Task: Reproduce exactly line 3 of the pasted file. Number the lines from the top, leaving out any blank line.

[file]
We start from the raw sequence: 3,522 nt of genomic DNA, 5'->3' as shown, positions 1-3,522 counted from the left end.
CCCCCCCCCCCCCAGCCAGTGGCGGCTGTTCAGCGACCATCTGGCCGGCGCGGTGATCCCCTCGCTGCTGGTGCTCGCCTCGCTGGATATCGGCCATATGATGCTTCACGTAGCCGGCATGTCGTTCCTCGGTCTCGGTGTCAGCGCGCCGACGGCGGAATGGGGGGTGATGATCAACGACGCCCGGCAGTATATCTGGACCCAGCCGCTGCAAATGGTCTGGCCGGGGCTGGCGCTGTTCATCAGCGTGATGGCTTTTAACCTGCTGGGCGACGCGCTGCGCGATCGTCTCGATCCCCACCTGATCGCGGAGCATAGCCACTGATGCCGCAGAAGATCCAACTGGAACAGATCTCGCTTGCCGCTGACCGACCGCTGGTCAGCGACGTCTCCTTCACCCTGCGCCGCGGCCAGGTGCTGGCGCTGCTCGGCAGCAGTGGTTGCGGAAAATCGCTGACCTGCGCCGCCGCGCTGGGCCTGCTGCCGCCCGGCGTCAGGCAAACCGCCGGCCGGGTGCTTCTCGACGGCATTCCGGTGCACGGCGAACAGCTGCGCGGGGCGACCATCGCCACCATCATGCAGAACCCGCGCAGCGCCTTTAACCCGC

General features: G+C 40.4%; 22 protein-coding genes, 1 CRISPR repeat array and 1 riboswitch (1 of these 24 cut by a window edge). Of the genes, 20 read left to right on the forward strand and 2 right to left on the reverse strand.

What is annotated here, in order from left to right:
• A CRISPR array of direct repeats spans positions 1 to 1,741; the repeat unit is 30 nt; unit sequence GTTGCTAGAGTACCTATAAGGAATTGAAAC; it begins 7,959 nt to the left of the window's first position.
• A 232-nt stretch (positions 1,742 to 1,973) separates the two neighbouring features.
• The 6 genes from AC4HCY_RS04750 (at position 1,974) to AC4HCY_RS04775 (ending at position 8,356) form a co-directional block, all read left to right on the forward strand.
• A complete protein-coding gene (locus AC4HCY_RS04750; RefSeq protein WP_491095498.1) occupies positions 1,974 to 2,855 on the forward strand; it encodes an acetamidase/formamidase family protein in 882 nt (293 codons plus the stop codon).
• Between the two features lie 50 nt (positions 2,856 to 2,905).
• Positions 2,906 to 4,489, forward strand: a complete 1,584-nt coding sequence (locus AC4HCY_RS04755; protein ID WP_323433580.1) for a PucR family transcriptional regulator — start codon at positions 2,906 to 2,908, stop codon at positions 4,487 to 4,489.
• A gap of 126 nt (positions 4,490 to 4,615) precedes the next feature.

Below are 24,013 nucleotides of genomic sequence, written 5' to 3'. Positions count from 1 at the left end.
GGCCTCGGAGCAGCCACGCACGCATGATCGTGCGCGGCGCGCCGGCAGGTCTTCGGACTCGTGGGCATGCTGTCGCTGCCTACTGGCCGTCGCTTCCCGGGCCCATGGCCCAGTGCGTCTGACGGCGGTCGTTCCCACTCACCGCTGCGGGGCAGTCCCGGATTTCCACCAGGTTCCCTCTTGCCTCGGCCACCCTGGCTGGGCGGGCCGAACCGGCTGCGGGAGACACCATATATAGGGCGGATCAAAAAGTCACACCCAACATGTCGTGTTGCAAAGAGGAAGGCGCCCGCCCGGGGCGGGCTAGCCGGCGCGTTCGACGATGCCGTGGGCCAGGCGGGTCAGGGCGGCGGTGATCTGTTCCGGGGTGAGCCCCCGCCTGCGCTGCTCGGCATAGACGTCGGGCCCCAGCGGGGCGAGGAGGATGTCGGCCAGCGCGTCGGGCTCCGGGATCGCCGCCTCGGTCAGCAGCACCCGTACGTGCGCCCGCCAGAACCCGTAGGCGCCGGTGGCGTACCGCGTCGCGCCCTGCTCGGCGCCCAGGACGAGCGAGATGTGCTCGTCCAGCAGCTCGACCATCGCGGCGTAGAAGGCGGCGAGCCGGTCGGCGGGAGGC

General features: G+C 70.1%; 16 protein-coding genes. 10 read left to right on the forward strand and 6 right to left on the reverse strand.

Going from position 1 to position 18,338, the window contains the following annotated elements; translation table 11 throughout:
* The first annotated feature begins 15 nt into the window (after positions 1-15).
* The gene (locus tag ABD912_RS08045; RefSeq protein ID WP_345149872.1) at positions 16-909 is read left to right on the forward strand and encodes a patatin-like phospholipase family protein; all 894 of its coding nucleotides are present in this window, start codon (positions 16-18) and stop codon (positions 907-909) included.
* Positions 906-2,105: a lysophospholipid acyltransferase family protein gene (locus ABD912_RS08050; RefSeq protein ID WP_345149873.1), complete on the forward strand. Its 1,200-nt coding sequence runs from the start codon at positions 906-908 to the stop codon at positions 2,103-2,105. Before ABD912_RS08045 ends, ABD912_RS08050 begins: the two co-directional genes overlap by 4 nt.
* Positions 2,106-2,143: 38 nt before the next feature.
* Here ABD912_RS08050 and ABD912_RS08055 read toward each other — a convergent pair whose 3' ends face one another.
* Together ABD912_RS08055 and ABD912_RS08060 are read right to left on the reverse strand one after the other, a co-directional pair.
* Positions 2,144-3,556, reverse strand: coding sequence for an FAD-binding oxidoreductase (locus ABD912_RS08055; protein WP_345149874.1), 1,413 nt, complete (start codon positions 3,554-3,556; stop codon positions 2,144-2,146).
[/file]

General features: G+C 40.4%; 22 protein-coding genes, 1 CRISPR repeat array and 1 riboswitch (1 of these 24 cut by a window edge). Of the genes, 20 read left to right on the forward strand and 2 right to left on the reverse strand.